Amateur astronomer, satellite tracker, Mars robot builder, rocket launch junkie.
Justin grew up in in the San Francisco Bay Area and took to science and space at an early age. He attended the California Polytechnic State University in San Luis Obispo, CA where he immediately joined the CubeSat team and started helping design, test, build, launch, and operate small spacecraft. After obtaining his bachelors in Physics and masters in Aerospace Engineering, he was hired by the university to do full time launch integration contract work, helping launch over 130 satellites for various universities, companies, and government entities.
Early in his student career at Cal Poly, he witnessed the conception of the LightSail CubeSat mission. Years later, he helped organize and run pre-launch operational readiness tests, day in the life tests, vibration and thermal vacuum tests, and eventually commanded LightSail 1 to deploy its sail in orbit from the ground station at Cal Poly.
In 2017, Justin left his position at Cal Poly to pursue a career in interplanetary exploration, and now works at NASA's Jet Propulsion Laboratory in Pasadena, CA as a systems engineer for the Mars 2020 rover. As a Pasadena local, Justin also stays in touch with his LightSail family at The Planetary Society, and continues to share his love of space and science with the public by bringing his telescope to local outreach events like the monthly public star parties at Griffith Observatory.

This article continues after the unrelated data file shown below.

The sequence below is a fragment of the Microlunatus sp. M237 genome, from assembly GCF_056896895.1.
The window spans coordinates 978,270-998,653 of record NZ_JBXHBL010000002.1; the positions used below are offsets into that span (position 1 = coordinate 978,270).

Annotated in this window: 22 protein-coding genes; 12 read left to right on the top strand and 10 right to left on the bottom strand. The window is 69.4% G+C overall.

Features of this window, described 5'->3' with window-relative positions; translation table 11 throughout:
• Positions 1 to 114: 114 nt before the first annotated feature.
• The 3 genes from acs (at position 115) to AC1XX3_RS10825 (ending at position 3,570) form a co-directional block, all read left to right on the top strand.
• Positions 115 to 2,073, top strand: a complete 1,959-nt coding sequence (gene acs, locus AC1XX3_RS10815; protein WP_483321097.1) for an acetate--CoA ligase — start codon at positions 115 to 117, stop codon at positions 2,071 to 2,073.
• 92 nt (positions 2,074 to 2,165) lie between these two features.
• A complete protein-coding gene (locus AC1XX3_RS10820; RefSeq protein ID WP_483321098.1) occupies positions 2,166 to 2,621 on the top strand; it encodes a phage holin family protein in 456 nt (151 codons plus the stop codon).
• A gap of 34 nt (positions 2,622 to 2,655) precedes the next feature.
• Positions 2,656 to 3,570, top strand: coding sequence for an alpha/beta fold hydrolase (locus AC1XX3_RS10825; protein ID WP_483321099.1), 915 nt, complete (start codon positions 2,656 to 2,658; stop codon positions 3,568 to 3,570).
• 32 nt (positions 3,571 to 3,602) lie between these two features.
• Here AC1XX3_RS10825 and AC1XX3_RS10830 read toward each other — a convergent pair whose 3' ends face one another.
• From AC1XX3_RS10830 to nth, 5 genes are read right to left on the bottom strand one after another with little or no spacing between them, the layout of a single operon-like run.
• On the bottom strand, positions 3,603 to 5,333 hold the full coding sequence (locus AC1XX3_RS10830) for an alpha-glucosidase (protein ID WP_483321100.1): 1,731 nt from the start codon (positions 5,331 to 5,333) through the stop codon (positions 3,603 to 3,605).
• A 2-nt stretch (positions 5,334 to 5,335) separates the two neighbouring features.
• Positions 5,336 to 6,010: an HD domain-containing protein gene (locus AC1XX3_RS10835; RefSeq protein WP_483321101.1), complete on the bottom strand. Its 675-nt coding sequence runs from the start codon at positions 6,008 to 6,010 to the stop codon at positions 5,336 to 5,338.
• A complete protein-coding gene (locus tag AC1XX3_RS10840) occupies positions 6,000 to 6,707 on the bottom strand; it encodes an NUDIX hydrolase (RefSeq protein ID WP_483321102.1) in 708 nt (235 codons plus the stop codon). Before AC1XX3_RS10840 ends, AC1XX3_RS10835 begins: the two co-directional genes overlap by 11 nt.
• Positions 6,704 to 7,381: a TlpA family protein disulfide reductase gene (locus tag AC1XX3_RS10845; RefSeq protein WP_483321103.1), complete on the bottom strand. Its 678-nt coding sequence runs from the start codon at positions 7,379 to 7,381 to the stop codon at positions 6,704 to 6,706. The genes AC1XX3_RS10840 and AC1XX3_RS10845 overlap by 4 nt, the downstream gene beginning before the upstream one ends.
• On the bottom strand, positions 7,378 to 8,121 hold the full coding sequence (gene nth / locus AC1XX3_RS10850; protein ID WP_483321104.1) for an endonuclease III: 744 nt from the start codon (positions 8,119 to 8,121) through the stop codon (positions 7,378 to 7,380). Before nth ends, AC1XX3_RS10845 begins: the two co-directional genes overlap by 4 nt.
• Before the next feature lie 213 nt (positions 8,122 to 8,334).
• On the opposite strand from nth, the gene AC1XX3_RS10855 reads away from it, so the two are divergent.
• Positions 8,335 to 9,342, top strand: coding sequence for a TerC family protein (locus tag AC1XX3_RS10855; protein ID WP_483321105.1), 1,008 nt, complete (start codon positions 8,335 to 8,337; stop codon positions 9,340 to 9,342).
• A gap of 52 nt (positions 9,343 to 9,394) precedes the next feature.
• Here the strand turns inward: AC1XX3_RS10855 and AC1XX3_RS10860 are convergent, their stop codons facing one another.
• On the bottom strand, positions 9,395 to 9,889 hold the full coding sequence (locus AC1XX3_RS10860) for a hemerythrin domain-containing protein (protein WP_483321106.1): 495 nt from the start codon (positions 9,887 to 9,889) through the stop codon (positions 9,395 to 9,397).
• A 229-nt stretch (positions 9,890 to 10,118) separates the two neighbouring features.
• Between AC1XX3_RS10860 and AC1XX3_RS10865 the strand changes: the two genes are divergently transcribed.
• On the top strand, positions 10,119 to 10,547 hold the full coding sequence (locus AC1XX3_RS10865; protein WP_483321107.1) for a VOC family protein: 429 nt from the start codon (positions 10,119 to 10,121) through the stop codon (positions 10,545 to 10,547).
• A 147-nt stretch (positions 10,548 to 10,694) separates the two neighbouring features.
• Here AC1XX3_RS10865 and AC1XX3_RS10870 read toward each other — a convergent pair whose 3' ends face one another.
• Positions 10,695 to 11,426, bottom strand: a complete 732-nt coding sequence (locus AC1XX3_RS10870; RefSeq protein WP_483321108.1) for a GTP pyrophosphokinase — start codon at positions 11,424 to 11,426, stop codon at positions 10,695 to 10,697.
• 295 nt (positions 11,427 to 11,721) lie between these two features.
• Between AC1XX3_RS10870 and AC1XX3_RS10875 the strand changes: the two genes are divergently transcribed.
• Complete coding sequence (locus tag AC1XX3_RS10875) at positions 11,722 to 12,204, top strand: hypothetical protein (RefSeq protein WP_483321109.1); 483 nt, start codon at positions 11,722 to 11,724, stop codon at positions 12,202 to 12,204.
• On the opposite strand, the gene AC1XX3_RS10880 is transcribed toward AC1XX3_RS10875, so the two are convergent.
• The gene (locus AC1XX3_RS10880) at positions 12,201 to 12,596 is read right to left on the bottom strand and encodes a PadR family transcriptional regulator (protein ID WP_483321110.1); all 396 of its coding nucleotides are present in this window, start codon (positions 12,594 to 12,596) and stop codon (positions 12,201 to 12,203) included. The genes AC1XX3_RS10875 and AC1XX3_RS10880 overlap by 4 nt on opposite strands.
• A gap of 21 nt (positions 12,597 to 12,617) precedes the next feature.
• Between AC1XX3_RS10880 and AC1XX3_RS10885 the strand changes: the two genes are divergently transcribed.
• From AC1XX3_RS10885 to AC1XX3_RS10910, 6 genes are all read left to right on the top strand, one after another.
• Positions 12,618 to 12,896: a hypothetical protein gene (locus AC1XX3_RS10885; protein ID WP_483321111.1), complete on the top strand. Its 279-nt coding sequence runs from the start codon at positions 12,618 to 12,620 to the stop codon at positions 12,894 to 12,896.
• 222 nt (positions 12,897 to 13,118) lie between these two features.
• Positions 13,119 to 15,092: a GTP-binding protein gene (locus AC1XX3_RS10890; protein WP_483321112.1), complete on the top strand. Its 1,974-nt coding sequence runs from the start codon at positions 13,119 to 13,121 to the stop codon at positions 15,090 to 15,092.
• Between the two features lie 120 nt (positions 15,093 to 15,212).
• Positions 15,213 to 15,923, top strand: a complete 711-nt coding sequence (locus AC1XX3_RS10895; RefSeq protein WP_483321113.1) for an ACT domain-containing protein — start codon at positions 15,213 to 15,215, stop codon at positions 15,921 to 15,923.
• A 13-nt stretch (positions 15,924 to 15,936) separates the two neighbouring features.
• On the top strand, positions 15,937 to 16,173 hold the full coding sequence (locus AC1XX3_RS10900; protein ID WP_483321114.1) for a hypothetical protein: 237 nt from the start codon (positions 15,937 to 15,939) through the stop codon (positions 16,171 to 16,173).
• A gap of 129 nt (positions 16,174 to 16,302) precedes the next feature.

While living in San Luis Obispo and working with launch vehicles as part of his job, Justin became addicted to seeing rocket launches at Vandenberg Air Force Base. His launch diary now has over 50 entries from various launch sites, including two Space Shuttles and the inaugural Falcon Heavy at Kennedy Space Center.
Join us as the little cubesat successfully unfurls its solar sail! You’ll hear from members of the LightSail 2 mission team on the morning of July 23, 2019, when the critical command was sent to the spacecraft.
LightSail 2 is launching on the next SpaceX Falcon Heavy rocket from Launch Complex 39A at Kennedy Space Center in Florida. It is one payload of many on the mission known collectively as STP-2. Space Test Program (STP) is a crucial part of the US Air Force’s development of advanced technologies in space.